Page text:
Jan 5, 2021

Trinity to Announce Effects on Teaching of Expected Restrictions By Friday

The number of coronavirus cases has skyrocketed in recent days.

Cormac WatsonEditor
Sinéad Baker for The University Times

Trinity will announce by Friday the effects on teaching of new restrictions expected to be introduced by the government in the coming days.

An email – signed by Vice-Provost Jürgen Barkhoff and Secretary to the College John Coman – to staff and students today said that there would likely be further clarification on how new restrictions will affect universities later on Wednesday or Thursday.

The government, the email said, will be meeting tomorrow to discuss new restrictions as the number of coronavirus cases continues to skyrocket.


In the wake of these new restrictions, Trinity will write to students by Friday with details on “how these new measures will affect second semester teaching, exams, assessments, access to the libraries and accommodation as well as research”, the email stated.

“Your safety is our priority and we are very aware of the delicate balance that we will have to strike between safety and accommodating student education”, it added.

Trinity also said that exams for the first semester will go ahead and that teaching will be delivered this semester.

In December, Trinity released the results of a survey that showed that 79 per cent of the 6,000 students surveyed said that they would like more in-person teaching under level-three restrictions, and 64 per cent said they back more in-person classes under level five.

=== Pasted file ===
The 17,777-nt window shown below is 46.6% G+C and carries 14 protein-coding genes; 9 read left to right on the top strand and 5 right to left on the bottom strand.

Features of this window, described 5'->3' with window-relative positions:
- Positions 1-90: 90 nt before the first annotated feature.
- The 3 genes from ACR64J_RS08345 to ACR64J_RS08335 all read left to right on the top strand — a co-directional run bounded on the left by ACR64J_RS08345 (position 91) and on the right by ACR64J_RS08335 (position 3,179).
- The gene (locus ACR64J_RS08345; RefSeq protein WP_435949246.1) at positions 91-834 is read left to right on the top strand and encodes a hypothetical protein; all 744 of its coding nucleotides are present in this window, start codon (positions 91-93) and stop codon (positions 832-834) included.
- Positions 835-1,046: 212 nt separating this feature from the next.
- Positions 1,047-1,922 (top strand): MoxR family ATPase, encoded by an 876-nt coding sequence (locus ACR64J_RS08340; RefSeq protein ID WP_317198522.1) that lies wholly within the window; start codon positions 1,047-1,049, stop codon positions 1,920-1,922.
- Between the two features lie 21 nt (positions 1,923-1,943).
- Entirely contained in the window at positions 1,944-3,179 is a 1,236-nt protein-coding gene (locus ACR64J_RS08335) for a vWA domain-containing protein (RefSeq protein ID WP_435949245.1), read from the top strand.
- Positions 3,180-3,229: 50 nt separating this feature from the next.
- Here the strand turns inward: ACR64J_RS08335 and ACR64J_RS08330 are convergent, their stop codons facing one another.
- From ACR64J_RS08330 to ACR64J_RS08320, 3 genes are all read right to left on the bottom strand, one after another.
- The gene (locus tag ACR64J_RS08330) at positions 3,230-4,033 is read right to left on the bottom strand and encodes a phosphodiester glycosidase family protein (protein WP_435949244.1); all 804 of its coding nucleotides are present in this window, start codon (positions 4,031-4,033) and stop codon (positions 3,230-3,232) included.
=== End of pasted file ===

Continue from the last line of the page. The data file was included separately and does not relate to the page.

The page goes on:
In the email sent out with the survey, Barkhoff said: “As we plan for the next semester we want to bring you the best possible student experience while adhering to public health guidelines.”

“I am fully aware of the importance of face-to-face teaching and other in-person activities for the mental wellbeing and health of our student body, as are our colleagues in Student Counselling and College Health”, he added.

“The Minister for Further and Higher Education, Research, Innovation and Science also recognises that some students require additional support over and above that which can be provided online.”

A number of universities have announced that teaching will remain online for the rest of the academic year. University College Dublin has said that students will be able to finish out the academic year online, even if the university reopens some in-person classes.

Higher Education Minister Simon Harris was last year reportedly pushing for more in-person teaching next semester, as fears mount that substantial numbers of students could drop out of college.

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